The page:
But even worse, almost no one except me cared. If people cared it wouldn't last because people would stop buying the crap brand and Walgreen would get the message but most people don't care

This came up with my roommate who basically always bought the cheapest spaghetti sauce. When I asked her if why that one she said effectively "any spaghetti sauce is the same as another so I just always get the cheapest" to which I was shocked. They aren't remotely similar to my taste buds and also now understanding why everything gets worse, because most people apparently are fine with anything or can't tell the difference or don't find the differences important.

It's the same for FB. Most of my friends are unlikely to ever leave. Whether it's because it doesn't bother them or because they don't think about it or because they just take it all for granted, it seems to be a combination of all of those which effectively means FB gets no signal to make things better.

Heck, as another example the complaints are loud here about the MacbookPro's keyboard/touchbar/weight etc but sales are higher than ever which means the complainers are not remotely a signal to change things.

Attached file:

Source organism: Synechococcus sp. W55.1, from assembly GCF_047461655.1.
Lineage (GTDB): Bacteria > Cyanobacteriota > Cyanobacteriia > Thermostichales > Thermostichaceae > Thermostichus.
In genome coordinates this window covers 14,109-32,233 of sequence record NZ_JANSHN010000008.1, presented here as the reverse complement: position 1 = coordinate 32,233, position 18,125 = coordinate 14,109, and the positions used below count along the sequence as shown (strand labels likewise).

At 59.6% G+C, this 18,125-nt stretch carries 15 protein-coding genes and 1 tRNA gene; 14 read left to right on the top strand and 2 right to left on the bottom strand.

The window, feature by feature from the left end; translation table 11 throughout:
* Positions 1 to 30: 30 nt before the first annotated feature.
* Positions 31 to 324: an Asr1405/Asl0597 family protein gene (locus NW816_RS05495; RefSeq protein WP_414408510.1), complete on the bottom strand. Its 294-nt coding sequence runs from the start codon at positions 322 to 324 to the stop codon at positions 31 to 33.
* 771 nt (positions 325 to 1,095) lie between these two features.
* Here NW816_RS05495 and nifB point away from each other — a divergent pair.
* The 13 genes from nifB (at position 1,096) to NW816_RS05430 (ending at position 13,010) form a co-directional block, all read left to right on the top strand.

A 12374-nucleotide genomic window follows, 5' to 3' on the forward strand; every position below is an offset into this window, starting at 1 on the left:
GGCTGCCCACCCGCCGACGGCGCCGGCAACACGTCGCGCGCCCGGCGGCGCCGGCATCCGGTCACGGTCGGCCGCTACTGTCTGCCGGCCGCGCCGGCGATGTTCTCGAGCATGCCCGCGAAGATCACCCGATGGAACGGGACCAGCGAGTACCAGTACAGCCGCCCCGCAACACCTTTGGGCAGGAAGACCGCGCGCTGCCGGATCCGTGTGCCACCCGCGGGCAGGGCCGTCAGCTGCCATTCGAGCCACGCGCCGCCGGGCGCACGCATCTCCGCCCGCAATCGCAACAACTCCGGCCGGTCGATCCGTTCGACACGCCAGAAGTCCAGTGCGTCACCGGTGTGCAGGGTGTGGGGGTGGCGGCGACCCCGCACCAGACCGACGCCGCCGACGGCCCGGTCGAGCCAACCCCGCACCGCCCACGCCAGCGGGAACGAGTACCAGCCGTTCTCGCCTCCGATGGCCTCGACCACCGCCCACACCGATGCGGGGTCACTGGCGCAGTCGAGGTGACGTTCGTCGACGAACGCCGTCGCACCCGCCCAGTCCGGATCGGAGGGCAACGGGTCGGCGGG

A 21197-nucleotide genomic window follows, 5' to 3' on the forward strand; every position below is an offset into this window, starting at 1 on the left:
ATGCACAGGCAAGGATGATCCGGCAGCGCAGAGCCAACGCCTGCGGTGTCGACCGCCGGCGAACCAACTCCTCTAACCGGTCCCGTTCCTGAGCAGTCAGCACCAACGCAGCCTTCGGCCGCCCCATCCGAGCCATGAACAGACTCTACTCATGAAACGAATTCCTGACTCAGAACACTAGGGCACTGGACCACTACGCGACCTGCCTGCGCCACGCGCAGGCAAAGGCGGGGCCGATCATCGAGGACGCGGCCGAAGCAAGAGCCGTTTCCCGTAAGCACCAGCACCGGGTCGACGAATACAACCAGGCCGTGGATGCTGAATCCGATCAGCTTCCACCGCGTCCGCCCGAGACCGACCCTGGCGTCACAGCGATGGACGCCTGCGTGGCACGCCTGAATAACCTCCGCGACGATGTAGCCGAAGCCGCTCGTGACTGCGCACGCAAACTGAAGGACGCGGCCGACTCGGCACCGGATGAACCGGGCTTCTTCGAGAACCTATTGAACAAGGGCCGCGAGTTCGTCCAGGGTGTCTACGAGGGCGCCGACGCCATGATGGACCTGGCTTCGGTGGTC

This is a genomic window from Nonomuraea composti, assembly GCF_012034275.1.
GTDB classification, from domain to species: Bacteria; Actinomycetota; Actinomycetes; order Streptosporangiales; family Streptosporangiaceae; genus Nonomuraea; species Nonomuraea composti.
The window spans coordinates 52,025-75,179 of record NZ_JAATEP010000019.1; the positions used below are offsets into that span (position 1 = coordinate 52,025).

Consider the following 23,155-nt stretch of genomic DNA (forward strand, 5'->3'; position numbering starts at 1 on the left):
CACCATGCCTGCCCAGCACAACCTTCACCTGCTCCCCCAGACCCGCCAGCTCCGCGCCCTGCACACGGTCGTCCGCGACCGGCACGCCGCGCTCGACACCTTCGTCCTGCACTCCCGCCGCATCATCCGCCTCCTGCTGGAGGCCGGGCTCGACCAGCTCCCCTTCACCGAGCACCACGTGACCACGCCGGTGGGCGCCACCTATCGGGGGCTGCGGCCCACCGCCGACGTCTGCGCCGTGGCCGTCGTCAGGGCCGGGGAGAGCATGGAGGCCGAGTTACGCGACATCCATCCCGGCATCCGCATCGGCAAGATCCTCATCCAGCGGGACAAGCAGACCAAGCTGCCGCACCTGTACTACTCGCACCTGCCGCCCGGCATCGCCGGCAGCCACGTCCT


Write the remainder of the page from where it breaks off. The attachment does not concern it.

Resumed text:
>They change the shape of the bottle to reduce volume and hope I don't notice that the price effectively went up.

One of the memories that really sticks out for me from working in a grocery store was the time the Breyer's ice cream increased in price that way.

They came in a 5 case of 500g containers. They sold regularly for around $5 or something like that. They went on sale for 2 for $5 for about 2 weeks. After the first week they started showing up in 4 packs of 430g containers. I remember having to rearrange the shelves to get them to fit properly, theit shape was slightly different. After the sale ended they went to $6 for a 430g container. It was the first time I noticed and really thought about price increases by lowering the volume of containers.

That was also around the time they stopped putting handles on the big ice cream pails. A lot of people complained about it, they were no good for berry picking any more. One day I asked the dairy delivery guy about it. He said someone figured out that the handles added 2¢ to the cost of each bucked and some accountant figured out that by removing them they saved, I can't remember the exact number, but in the millions of dollars each year.

And just imagine all the fun manufacturers can have when ice cream is sold by volume instead of weight...